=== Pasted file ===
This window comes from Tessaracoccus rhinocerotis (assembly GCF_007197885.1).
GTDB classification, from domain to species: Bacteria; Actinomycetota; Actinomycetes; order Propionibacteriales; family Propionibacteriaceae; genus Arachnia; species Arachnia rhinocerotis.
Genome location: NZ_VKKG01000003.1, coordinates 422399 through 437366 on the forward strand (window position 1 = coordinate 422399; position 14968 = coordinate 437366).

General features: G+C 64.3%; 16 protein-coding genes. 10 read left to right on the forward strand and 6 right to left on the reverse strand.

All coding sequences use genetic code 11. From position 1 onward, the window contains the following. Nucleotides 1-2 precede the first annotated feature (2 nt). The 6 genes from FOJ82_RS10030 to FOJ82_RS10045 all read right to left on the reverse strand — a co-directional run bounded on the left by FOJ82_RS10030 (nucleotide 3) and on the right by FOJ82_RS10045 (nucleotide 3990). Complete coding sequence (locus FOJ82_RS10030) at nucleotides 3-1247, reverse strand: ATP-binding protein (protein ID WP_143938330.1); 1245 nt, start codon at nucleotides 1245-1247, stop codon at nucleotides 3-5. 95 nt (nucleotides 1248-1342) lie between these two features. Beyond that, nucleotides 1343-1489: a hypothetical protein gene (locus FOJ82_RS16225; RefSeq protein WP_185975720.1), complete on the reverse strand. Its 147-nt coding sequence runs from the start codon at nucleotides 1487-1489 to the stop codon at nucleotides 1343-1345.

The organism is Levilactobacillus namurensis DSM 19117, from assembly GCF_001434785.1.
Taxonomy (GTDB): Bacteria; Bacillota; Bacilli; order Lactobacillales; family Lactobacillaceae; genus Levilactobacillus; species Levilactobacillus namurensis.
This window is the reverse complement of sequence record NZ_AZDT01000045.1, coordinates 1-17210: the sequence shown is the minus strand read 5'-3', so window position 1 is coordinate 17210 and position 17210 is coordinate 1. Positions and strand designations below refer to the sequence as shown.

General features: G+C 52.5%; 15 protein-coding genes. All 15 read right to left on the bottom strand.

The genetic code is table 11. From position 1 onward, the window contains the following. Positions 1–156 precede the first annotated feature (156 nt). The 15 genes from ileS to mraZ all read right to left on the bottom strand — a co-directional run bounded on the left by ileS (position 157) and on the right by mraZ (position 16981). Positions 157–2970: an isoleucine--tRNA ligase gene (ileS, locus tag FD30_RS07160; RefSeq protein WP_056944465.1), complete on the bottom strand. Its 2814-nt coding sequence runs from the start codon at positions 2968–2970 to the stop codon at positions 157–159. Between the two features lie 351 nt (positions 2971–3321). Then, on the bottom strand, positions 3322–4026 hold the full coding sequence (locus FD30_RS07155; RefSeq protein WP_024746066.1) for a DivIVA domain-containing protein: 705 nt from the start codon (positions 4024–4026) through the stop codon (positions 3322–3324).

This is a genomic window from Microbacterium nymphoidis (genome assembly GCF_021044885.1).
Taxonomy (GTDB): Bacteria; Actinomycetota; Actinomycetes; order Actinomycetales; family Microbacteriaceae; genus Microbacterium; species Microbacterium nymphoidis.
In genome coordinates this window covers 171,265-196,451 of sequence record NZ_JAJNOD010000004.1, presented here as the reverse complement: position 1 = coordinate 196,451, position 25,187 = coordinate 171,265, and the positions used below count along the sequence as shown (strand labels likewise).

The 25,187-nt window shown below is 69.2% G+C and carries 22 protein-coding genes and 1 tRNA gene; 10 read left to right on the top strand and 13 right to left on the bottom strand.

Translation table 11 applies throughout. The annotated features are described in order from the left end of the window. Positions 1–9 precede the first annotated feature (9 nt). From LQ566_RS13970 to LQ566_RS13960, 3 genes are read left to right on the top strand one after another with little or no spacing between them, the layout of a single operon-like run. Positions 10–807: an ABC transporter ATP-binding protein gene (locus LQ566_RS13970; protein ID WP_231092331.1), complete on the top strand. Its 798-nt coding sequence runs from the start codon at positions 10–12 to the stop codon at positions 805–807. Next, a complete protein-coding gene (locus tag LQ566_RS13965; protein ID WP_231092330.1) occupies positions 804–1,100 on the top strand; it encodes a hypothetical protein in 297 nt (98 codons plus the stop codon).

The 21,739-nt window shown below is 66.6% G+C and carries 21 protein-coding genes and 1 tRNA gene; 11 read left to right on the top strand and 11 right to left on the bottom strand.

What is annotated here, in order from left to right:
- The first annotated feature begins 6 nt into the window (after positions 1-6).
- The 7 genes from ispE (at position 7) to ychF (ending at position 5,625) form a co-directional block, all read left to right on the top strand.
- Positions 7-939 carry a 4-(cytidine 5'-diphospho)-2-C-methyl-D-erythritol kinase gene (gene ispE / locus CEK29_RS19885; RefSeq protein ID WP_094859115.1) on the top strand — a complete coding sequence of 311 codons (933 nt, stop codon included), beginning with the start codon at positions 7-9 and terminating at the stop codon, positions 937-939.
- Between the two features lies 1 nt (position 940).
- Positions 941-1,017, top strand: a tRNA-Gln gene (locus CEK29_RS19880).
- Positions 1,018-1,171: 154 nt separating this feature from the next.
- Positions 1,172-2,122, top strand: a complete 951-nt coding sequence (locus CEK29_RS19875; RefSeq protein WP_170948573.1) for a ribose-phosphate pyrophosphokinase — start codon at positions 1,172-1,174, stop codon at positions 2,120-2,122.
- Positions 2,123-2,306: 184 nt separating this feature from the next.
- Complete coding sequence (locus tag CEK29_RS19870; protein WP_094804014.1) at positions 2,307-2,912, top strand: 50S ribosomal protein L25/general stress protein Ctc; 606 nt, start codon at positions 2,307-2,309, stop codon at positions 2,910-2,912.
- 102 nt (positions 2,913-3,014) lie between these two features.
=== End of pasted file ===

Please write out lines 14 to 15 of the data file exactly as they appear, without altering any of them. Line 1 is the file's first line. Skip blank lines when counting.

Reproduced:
The 25,187-nt window shown below is 69.2% G+C and carries 22 protein-coding genes and 1 tRNA gene; 10 read left to right on the top strand and 13 right to left on the bottom strand.

Translation table 11 applies throughout. The annotated features are described in order from the left end of the window. Positions 1–9 precede the first annotated feature (9 nt). From LQ566_RS13970 to LQ566_RS13960, 3 genes are read left to right on the top strand one after another with little or no spacing between them, the layout of a single operon-like run. Positions 10–807: an ABC transporter ATP-binding protein gene (locus LQ566_RS13970; protein ID WP_231092331.1), complete on the top strand. Its 798-nt coding sequence runs from the start codon at positions 10–12 to the stop codon at positions 805–807. Next, a complete protein-coding gene (locus tag LQ566_RS13965; protein ID WP_231092330.1) occupies positions 804–1,100 on the top strand; it encodes a hypothetical protein in 297 nt (98 codons plus the stop codon).